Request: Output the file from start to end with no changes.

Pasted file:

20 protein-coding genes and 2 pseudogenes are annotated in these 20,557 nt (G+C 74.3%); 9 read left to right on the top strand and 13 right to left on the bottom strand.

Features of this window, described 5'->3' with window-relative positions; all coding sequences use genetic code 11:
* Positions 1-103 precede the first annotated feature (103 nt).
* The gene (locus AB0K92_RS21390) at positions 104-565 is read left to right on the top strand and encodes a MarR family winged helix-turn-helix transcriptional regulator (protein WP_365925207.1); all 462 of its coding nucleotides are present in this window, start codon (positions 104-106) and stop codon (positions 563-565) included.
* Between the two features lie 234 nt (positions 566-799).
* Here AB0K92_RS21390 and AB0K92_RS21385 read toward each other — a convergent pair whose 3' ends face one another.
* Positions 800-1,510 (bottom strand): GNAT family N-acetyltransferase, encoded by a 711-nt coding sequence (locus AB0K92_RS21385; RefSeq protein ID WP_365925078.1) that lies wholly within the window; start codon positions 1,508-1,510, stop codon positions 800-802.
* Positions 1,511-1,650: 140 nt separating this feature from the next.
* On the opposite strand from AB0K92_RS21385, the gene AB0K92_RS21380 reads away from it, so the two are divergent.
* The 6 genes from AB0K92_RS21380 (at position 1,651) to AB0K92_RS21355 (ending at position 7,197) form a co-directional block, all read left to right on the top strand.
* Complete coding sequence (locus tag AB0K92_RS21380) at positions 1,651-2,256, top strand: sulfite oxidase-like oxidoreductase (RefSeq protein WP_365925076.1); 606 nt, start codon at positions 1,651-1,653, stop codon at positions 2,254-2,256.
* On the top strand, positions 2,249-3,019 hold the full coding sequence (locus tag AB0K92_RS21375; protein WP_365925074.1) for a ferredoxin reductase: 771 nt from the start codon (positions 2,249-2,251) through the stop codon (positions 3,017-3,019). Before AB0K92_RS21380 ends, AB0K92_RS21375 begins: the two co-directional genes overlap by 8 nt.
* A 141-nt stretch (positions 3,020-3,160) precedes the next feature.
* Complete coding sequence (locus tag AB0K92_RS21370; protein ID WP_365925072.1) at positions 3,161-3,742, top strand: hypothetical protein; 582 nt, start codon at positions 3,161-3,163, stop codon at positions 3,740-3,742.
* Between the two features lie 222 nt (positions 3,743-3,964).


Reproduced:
20 protein-coding genes and 2 pseudogenes are annotated in these 20,557 nt (G+C 74.3%); 9 read left to right on the top strand and 13 right to left on the bottom strand.

Features of this window, described 5'->3' with window-relative positions; all coding sequences use genetic code 11:
* Positions 1-103 precede the first annotated feature (103 nt).
* The gene (locus AB0K92_RS21390) at positions 104-565 is read left to right on the top strand and encodes a MarR family winged helix-turn-helix transcriptional regulator (protein WP_365925207.1); all 462 of its coding nucleotides are present in this window, start codon (positions 104-106) and stop codon (positions 563-565) included.
* Between the two features lie 234 nt (positions 566-799).
* Here AB0K92_RS21390 and AB0K92_RS21385 read toward each other — a convergent pair whose 3' ends face one another.
* Positions 800-1,510 (bottom strand): GNAT family N-acetyltransferase, encoded by a 711-nt coding sequence (locus AB0K92_RS21385; RefSeq protein ID WP_365925078.1) that lies wholly within the window; start codon positions 1,508-1,510, stop codon positions 800-802.
* Positions 1,511-1,650: 140 nt separating this feature from the next.
* On the opposite strand from AB0K92_RS21385, the gene AB0K92_RS21380 reads away from it, so the two are divergent.
* The 6 genes from AB0K92_RS21380 (at position 1,651) to AB0K92_RS21355 (ending at position 7,197) form a co-directional block, all read left to right on the top strand.
* Complete coding sequence (locus tag AB0K92_RS21380) at positions 1,651-2,256, top strand: sulfite oxidase-like oxidoreductase (RefSeq protein WP_365925076.1); 606 nt, start codon at positions 1,651-1,653, stop codon at positions 2,254-2,256.
* On the top strand, positions 2,249-3,019 hold the full coding sequence (locus tag AB0K92_RS21375; protein WP_365925074.1) for a ferredoxin reductase: 771 nt from the start codon (positions 2,249-2,251) through the stop codon (positions 3,017-3,019). Before AB0K92_RS21380 ends, AB0K92_RS21375 begins: the two co-directional genes overlap by 8 nt.
* A 141-nt stretch (positions 3,020-3,160) precedes the next feature.
* Complete coding sequence (locus tag AB0K92_RS21370; protein ID WP_365925072.1) at positions 3,161-3,742, top strand: hypothetical protein; 582 nt, start codon at positions 3,161-3,163, stop codon at positions 3,740-3,742.
* Between the two features lie 222 nt (positions 3,743-3,964).